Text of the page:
Management of Stable Coronary Artery Disease in Patients with Diabetes Mellitus

Introduction

Within the last 2 decades, the number of patients with diabetes quadrupled from 108 million to 422 million in 2014.1 It is estimated that the burden of diabetes will continue to grow owing to the increase in the prevalence of obesity, high caloric diet, and physical inactivity worldwide. The link between diabetes and cardiovascular disease is strong as diabetes increases the risk for coronary artery disease (CAD) by two to four fold.2 It is estimated that around 80% of those with diabetes die from cardiovascular causes, mostly from ischemic events. Therefore, the challenge of detecting and managing CAD in patients with diabetes is both significant and common.  Despite the effort to reduce cardiovascular risk in diabetes patients, cardiovascular events remain high.

In 2012, the ACCF/AHA/ACP/AATS/PCNA/SCAI/STS published their guideline for the diagnosis and management of stable CAD with a few specific recommendations for CAD patients with diabetes. Since then, several advancements in the diagnosis and management of CAD and diabetes have occurred. To summarize the current evidence, the American Heart Association (AHA) recently released a scientific statement on the clinical management of stable CAD in patients with type 2 diabetes mellitus.3 This useful scientific statement provides a comprehensive overview of therapeutic options aimed at reducing cardiovascular risk in CAD patients with diabetes and improving angina symptoms when present. The scientific statement includes emphasis on the new role of sodium-glucose cotransporter-2 (SGLT-2) inhibitors and glucagon-like peptide-1 (GLP-1) agonists for cardiovascular risk reduction and the use of coronary computed tomography angiography (CCTA) for the workup of stable angina.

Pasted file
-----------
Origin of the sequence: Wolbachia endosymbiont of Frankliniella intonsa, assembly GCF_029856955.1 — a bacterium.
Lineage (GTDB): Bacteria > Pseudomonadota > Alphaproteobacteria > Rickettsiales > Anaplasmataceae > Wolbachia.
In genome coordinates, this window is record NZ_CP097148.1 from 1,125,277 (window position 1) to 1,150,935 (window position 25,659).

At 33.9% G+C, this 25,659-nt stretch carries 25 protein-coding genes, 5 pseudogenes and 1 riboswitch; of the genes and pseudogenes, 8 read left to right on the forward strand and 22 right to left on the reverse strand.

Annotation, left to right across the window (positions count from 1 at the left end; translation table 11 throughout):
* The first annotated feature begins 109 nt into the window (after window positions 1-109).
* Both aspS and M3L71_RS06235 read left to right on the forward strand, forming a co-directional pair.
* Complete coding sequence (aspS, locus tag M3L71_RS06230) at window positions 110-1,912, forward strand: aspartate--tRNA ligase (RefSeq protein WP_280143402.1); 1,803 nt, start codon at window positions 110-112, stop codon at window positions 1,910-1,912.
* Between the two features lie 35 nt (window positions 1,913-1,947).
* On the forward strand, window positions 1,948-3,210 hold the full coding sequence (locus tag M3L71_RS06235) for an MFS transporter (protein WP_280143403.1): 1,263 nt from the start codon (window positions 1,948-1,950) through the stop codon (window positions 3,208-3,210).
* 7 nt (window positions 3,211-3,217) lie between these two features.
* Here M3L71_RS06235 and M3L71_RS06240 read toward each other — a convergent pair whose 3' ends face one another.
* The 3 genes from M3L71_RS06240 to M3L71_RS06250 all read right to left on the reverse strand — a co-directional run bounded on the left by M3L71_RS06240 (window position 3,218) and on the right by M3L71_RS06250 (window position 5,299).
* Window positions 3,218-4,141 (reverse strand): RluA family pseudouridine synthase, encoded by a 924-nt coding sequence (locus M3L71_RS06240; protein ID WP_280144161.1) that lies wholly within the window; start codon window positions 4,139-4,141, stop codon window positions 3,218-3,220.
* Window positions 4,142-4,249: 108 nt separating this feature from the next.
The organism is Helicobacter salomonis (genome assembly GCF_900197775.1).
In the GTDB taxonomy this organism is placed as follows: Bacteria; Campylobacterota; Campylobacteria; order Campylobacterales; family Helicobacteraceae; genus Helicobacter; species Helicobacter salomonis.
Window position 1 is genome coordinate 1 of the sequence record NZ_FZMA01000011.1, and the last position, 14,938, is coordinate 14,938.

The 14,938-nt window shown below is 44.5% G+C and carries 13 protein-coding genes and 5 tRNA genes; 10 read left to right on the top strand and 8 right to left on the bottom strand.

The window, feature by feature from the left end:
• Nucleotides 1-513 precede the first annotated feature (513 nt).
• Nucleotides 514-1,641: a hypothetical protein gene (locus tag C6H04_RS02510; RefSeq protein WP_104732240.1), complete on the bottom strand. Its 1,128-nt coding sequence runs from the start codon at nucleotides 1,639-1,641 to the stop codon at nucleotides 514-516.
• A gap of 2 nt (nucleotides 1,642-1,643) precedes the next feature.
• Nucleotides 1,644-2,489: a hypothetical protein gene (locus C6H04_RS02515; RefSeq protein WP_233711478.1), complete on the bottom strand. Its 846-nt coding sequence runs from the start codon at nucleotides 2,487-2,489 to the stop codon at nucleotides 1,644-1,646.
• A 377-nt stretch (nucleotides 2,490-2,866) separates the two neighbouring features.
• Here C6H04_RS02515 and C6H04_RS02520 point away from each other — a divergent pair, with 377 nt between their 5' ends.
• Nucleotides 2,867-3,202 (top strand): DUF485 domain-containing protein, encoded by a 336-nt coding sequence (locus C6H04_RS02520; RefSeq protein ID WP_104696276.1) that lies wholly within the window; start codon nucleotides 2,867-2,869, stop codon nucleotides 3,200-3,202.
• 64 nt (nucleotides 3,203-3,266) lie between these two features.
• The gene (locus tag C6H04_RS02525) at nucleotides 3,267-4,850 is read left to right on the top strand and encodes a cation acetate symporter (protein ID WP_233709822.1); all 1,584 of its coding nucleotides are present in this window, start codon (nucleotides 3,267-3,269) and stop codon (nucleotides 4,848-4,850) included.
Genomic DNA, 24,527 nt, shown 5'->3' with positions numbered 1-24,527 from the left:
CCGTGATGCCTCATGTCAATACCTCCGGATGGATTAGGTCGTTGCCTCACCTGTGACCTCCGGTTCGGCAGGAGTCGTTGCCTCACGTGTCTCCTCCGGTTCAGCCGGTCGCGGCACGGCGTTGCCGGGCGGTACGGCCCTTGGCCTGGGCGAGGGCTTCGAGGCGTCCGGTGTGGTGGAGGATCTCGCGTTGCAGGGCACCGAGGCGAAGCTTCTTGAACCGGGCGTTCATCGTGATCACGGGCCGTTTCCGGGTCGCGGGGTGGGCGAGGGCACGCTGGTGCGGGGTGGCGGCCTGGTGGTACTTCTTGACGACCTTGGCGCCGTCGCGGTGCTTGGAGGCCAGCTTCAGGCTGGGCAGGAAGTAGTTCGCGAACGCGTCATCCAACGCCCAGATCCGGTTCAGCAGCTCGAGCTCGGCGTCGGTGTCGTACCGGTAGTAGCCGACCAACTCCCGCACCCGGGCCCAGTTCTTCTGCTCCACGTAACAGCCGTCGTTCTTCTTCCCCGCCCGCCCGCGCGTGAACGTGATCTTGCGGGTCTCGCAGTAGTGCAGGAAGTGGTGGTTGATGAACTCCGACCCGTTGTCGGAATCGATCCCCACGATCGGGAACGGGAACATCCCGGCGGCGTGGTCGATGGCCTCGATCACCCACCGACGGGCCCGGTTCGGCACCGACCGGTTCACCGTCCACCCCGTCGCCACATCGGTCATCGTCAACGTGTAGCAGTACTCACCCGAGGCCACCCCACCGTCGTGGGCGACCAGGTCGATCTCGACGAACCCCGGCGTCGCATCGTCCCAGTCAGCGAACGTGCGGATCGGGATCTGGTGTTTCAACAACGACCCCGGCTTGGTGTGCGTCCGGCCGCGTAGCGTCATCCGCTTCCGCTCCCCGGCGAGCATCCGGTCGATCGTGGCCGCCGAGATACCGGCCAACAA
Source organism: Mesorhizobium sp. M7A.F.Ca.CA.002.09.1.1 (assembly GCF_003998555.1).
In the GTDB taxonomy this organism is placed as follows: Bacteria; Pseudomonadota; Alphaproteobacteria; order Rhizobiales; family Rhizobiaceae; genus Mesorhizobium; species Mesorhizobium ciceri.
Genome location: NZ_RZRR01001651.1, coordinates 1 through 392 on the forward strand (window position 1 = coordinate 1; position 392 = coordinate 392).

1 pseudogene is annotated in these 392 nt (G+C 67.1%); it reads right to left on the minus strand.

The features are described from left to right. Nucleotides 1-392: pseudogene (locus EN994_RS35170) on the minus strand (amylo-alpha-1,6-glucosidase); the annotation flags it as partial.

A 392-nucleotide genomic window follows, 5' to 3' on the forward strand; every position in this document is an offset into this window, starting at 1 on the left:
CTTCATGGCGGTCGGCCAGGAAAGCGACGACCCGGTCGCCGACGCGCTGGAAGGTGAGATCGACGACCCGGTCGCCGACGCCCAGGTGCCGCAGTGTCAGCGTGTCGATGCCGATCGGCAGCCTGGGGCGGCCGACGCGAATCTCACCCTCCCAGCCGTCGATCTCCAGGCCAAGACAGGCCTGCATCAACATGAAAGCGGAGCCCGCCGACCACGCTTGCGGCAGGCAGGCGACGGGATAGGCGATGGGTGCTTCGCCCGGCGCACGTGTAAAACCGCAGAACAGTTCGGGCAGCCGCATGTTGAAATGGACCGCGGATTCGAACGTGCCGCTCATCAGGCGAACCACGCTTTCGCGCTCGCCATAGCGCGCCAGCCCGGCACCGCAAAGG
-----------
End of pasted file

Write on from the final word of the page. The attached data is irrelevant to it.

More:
In this analysis, we will review and summarize the AHA scientific statement and add some relevant data from recent studies which became available after the publication of the AHA statement.

Mechanisms Linking Diabetes to CAD

The mechanisms of how diabetes is linked to CAD have been a subject of increasing attention. The complex association between diabetes and CAD may explain why it is still difficult to optimize cardiovascular risk in patients with diabetes. Insulin resistance is the hallmark of type 2 diabetes and is closely associated with adiposity, hypertension, and dyslipidemia as part of the metabolic syndrome.4 Diabetic patients are twice as likely to have HDL-cholesterol levels below the 10th percentile of the population and 50% more likely to have hypertriglyceridemia compared to non-diabetic subjects.5 Through obesity and the production of advanced glycation end-products, diabetic patients also have higher levels of subclinical inflammation and develop endothelial dysfunction. The combination of hypercholesterolemia, inflammation, and endothelial dysfunction are the key mechanisms involved in the initiation and progression of atherosclerotic coronary artery disease.6

Management of Stable CAD

Lifestyle modifications